Ammo For Sale

« « Something must be done | Home | News you can use » »

“a leading gun control advocate”

Who I’ve never heard of. One Avery Gardiner, Brady Campaign Co-president (honestly, I’d kind of forgotten Brady still existed), drops the big lie regarding Kavanaugh:

What we know about his stances is through the opinions hes issued on assault weapons. A challenge to DCs ban on assault weapons went before him and two other judgesall three were [appointed by] Republicans. The panel split 2-1 to uphold the law, with Judge Kavanaugh as the dissenter. He thinks assault weapons are within the scope of the Second Amendment, which puts him way out of step with the Supreme Court and circuit courts that have considered this issue. [The Second Amendment] protects the kinds of weapons that were in common use at the timein 1791, when the Second Amendment was adopted. Those are [former Supreme Court Justice Antonin] Scalias words. Judge Kavanaugh just uses the first part of that phrase, in common use and leaves out the at the time part.

Perhaps she should read the Heller decision:

Some have made the argument, bordering on the frivolous, that only those arms in existence in the 18th century are protected by the Second Amendment . We do not interpret constitutional rights that way. Just as the First Amendment protects modern forms of communications, e.g., Reno v. American Civil Liberties Union, 521 U. S. 844, 849 (1997) , and the Fourth Amendment applies to modern forms of search, e.g., Kyllo v. United States, 533 U. S. 27, 3536 (2001) , the Second Amendment extends, prima facie,to all instruments that constitute bearable arms, even those that were not in existence at the time of the founding.

10 Responses to ““a leading gun control advocate””

  1. Ron W Says:

    As the subordinate clause beginning the sentence of the 2nd Amendment, it would protect the right of the People to keep and bear (carry) “militia” weapons and of course, the “modern forms” thereof.

    By the way, some say one must be a part of a government militia to exercise that right. But Article I, Section 8.16 would contradict that since the government was only delegated power “for governing such part” of the militia which is EMPLOYED in its service. And, only the People have rights, the government ( those employed in its service) have no rights in their positions, but operate UNDER our delegated powers.

  2. rickn8or Says:

    “By the way, some say one must be a part of a government militia to exercise that right.”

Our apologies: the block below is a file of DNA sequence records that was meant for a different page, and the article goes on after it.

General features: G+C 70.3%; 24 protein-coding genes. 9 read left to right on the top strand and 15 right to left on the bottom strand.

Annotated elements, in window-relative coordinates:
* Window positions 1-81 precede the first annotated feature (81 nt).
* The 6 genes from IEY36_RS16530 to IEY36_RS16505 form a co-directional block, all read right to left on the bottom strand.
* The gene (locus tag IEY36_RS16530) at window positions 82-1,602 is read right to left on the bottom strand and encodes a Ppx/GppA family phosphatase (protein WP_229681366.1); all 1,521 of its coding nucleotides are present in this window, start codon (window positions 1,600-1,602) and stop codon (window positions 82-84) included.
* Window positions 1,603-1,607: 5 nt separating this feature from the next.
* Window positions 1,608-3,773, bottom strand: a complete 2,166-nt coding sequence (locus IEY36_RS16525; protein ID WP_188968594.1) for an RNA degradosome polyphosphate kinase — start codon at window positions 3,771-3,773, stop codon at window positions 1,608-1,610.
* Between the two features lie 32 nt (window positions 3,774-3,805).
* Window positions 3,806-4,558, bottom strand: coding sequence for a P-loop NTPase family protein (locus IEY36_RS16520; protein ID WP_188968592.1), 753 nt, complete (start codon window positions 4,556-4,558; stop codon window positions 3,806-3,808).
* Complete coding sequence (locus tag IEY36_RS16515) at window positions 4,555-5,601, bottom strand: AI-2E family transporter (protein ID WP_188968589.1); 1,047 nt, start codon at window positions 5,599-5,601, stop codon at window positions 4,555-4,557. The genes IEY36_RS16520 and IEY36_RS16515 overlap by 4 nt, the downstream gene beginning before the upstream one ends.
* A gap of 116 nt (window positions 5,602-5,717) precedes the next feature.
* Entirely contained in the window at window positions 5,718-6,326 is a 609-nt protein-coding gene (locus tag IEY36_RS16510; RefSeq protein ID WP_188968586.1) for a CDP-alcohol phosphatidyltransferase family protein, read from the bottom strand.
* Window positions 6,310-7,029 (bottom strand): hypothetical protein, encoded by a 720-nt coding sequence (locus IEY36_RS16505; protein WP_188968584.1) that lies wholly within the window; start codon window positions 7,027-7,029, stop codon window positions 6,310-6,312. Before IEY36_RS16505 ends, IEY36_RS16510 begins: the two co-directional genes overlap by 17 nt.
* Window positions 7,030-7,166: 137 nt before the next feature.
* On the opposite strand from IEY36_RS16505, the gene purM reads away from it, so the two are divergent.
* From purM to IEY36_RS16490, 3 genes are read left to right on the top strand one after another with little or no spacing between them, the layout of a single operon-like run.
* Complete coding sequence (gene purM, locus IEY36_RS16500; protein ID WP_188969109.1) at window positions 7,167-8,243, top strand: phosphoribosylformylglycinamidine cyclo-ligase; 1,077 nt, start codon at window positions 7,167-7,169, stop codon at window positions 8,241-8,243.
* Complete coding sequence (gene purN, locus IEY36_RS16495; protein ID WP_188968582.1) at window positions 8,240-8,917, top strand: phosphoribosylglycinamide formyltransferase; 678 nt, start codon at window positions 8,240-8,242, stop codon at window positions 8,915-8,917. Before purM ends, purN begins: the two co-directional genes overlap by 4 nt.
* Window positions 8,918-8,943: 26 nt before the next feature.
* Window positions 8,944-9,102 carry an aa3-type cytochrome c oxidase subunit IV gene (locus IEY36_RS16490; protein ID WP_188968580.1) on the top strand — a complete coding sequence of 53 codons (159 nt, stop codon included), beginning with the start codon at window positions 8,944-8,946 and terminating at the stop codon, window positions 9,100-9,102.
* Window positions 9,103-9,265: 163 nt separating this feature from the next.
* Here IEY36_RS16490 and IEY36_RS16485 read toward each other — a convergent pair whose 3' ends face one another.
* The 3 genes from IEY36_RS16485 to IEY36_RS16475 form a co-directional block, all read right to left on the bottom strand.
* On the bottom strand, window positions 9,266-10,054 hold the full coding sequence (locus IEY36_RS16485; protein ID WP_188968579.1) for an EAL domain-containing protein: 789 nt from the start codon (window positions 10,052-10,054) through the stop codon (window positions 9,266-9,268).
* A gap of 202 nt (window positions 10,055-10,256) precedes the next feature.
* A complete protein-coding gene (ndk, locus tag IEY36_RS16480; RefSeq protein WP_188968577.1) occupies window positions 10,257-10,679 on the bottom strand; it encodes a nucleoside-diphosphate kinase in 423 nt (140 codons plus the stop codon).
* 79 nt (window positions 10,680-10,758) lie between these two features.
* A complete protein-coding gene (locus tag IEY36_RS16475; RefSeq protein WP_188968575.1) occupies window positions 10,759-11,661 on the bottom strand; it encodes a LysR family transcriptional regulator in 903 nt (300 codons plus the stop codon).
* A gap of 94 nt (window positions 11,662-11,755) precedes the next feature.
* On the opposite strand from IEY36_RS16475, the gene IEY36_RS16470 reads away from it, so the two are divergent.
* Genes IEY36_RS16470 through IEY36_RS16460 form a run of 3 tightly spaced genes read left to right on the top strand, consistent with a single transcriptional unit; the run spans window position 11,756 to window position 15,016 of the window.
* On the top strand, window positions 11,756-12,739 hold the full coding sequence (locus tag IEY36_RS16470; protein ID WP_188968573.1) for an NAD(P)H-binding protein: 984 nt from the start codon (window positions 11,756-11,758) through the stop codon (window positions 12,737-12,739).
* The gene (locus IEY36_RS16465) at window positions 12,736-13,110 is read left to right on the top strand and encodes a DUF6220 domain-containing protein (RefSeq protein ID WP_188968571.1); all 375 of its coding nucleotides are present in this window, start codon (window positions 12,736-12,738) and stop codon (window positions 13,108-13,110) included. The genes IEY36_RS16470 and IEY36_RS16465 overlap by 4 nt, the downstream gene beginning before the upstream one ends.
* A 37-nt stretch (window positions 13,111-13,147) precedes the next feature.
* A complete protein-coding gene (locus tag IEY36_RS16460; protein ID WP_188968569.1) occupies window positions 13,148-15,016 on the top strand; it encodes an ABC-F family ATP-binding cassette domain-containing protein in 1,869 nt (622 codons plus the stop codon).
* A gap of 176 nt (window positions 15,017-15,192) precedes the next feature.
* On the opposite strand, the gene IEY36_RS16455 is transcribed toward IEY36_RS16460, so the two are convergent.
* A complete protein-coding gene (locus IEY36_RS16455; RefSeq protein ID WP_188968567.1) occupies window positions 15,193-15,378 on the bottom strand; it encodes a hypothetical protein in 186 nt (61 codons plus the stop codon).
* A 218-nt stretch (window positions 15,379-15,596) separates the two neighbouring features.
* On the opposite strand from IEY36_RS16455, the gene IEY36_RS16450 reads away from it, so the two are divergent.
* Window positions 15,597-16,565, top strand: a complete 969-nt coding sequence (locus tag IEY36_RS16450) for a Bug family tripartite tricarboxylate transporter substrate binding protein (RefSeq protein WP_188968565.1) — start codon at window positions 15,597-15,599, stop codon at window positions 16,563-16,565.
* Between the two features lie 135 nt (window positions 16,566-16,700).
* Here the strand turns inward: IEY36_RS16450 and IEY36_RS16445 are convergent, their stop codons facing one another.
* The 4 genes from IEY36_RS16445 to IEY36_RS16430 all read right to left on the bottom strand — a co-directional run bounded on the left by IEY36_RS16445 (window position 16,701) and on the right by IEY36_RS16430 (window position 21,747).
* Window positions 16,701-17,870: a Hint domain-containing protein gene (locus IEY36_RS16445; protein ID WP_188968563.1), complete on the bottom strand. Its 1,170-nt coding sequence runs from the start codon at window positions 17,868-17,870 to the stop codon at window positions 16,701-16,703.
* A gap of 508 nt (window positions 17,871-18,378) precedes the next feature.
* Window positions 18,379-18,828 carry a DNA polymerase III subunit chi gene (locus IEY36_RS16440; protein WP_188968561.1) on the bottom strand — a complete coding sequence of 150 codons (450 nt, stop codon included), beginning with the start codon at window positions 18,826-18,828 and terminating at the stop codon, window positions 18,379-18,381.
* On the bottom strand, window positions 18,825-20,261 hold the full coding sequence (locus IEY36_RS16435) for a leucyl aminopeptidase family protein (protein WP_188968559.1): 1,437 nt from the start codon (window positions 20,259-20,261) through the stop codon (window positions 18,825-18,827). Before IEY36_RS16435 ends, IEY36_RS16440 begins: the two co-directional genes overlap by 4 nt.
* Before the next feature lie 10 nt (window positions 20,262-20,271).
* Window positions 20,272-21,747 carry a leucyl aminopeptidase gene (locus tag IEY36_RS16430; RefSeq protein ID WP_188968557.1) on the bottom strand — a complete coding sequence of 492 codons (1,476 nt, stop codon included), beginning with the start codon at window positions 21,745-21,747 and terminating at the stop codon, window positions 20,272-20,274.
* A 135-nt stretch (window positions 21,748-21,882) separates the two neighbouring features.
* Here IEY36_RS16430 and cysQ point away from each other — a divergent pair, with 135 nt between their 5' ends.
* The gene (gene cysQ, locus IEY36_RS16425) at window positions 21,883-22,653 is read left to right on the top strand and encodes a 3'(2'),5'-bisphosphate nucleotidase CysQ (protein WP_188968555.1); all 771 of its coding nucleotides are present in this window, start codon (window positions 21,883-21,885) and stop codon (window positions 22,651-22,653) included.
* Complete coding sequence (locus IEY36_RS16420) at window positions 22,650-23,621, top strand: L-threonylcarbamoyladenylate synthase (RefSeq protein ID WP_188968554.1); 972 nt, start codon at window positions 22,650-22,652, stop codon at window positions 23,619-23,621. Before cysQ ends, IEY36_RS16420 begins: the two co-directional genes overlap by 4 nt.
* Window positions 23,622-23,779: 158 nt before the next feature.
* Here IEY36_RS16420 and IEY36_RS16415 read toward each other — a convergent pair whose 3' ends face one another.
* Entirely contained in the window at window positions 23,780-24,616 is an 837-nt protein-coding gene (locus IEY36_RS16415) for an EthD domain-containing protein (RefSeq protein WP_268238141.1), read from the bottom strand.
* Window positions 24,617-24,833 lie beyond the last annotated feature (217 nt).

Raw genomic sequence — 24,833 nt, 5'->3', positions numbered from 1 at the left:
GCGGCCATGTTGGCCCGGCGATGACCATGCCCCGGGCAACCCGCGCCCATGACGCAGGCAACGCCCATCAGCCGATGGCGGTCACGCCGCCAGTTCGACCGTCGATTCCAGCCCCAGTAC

IIRC iin Heller v. DC, the court was 9-0 that the right to keep and bear arms existed independent of membership in a militia. Where the court split was over just what degree of infringement was permissible.
    I predicted then that we would spend the next forty years pinning down an exact definition of “infringed”, much like Roe v. Wade is still being contested today.

  3. Ron W Says:

    @rickn80r, SCOTUS got that first part right, but “shall not be infringed” means NO infringement! That simply reiterates that the fedgov has NO delegated powers re: gun laws pertaining to the People without which it may do NOTHING according to the 10th Amendment.

  4. rickn8or Says:

    Ron W: A-yep.

  5. Ravenwood Says:

    Just once it’d be nice if the media doing the interview would have done their homework and called out this “lawyer” on spreading lies and misinformation.

    One of the refreshing things about Tucker Carlson is that he’d probably have fired back at the Brady Gun Banner.. “Oh no.. Heller clearly states…”

  6. dustydog Says:

    The word army literally means to arm. The meaning of the word word “arms” in the 2nd Amendment literally is the same as in Article 1 Section 8 (“To raise and support Armies”) and Article 2 Section 1 (“The President shall be Commander in Chief of the Army and Navy of the United States, and of the Militia of the several States”)

  7. Ron W Says:

    @dustydog…yes, “such part of them as may be EMPLOYED in the SERVICE of the United States.” “Them” in the context of Article I, Section 8.15-16, refers to the militia, that is, the armed citizenry. The U.S. Government has NO delegated power over the militia, the armed citizenry, which is why it is mentioned in the beginning subordinate clause of the 2nd Amendment DECLARATION of the right of the People–except those employed in its service.

    We need elected and appointed officials (judges) who have been educated in basic English grammar read in context. Furthermore they should know and be submissive that to be in authority, they must be under authority.

  8. mikee Says:

    Yet I believe Avery might protest against me owning and using a cannon, perfectly aligned with legal 1780s citizen behavior, because that big bore blaster is defined as a weapon of mass destruction today and requires special licensing, which is available only in some parts of the US.

    If they had no double standards, they’d have none at all.

  9. Ron W Says:

    @mikee, you may have trouble bearing a cannon to conform to the wording of the 2nd Amendment right, but the government has no delegated power to prevent you from owning one or having several of your friends to chip in and buy one….

    “Congress can make no law which will not have its full operation on themselves and their friends, as well as on the great mass of the society.” –James Madison, Federalist 57

  10. JayF Says:

    Ravenwood Says:

    Just once it’d be nice if the media doing the interview would have done their homework and called out this “lawyer” on spreading lies and misinformation.

    The media doing the interview is Mother Jones.

    MOST of what they print about guns is lies and misinformation.